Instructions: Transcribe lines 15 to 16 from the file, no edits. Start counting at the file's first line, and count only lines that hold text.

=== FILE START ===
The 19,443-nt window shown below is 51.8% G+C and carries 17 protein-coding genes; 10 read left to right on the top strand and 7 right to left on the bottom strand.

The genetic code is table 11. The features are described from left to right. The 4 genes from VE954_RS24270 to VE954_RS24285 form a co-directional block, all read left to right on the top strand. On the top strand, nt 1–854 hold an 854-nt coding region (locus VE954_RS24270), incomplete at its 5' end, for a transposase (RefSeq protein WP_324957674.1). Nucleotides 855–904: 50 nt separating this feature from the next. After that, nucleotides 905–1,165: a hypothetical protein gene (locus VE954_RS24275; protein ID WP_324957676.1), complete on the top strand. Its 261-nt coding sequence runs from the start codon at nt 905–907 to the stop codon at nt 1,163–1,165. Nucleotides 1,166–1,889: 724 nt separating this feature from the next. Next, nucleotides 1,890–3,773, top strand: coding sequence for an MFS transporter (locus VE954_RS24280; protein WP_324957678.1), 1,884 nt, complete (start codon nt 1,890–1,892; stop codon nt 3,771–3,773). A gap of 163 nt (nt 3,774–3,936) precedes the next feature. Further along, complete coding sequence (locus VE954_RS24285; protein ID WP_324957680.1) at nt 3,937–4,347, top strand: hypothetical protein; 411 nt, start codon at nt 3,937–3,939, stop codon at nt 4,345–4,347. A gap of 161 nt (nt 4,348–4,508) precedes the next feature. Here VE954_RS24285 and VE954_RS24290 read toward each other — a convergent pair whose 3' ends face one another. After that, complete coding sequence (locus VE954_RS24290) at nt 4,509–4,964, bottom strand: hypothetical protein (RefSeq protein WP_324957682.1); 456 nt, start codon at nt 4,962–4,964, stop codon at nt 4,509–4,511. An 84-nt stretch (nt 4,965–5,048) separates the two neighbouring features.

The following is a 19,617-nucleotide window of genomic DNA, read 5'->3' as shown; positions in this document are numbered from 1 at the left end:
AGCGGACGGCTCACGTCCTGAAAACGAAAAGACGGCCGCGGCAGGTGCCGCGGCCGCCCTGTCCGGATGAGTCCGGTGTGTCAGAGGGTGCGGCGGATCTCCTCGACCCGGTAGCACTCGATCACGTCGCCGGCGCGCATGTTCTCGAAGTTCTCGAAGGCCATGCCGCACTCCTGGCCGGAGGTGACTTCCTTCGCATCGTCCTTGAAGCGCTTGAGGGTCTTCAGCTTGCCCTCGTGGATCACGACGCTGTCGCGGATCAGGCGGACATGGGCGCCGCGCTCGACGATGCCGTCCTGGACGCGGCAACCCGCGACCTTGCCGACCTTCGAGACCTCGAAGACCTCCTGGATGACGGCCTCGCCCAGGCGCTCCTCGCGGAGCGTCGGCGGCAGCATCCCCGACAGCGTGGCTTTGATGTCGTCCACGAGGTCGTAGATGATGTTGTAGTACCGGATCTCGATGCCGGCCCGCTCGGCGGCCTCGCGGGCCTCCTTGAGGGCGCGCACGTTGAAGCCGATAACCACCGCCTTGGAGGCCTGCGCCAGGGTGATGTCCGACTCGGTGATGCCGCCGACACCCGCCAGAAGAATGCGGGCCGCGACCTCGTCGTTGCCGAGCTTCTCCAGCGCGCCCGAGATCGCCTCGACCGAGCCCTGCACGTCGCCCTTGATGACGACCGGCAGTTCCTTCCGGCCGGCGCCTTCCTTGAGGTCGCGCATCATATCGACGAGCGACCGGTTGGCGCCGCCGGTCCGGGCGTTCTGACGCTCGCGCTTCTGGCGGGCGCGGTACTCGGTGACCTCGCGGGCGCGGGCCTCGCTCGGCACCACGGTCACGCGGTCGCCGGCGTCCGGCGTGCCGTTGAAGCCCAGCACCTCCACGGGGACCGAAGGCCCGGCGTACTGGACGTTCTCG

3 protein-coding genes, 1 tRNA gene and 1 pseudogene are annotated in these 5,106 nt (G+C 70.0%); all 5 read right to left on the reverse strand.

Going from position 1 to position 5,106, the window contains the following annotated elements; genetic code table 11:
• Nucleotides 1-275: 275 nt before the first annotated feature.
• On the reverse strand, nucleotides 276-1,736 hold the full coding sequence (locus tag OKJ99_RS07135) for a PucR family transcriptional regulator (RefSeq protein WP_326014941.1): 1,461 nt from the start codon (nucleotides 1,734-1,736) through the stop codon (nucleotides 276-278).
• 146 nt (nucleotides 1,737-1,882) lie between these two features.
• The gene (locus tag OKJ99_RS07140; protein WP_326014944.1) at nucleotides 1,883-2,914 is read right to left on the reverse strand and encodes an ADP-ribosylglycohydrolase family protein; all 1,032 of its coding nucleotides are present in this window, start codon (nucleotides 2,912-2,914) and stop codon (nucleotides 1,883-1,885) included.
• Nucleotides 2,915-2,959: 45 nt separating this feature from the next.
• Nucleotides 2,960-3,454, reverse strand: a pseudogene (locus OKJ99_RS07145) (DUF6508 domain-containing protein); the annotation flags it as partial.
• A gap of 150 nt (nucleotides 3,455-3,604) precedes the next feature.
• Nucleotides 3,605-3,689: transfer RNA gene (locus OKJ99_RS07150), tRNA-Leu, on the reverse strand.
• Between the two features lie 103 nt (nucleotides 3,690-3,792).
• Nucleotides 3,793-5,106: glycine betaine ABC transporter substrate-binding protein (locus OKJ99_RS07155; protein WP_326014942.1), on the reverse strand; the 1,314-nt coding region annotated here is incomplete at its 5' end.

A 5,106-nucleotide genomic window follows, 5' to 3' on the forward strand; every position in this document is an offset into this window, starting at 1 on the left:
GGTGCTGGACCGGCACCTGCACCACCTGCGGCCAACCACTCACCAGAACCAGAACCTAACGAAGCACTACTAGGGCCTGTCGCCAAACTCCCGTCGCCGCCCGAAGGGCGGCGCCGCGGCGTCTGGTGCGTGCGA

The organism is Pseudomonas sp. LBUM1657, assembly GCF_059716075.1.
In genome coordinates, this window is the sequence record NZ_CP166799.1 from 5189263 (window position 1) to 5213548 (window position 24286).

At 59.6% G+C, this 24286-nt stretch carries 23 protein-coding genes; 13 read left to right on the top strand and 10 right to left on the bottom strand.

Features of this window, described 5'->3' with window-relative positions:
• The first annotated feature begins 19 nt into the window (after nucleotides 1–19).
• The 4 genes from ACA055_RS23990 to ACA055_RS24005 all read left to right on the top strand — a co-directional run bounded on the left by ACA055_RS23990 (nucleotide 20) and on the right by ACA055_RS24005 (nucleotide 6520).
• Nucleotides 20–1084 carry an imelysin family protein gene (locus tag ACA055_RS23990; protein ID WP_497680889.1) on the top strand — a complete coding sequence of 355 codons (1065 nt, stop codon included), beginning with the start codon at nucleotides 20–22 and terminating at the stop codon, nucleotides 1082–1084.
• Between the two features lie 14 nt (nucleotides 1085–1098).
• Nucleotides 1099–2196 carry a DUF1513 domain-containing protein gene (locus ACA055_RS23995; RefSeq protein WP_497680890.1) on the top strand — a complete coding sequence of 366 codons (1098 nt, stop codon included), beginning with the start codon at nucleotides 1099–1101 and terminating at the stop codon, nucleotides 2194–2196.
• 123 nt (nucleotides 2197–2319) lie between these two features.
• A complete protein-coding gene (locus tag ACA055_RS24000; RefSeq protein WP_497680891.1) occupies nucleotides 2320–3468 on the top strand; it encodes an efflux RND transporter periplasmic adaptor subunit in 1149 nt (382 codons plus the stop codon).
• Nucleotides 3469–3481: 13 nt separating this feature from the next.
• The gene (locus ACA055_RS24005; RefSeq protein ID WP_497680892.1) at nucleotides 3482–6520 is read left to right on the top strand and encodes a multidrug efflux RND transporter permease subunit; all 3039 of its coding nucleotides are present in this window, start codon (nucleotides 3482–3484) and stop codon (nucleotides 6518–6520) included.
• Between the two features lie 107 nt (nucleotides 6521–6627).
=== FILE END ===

• Between the two features lie 103 nt (nucleotides 3,690-3,792).
• Nucleotides 3,793-5,106: glycine betaine ABC transporter substrate-binding protein (locus OKJ99_RS07155; protein WP_326014942.1), on the reverse strand; the 1,314-nt coding region annotated here is incomplete at its 5' end.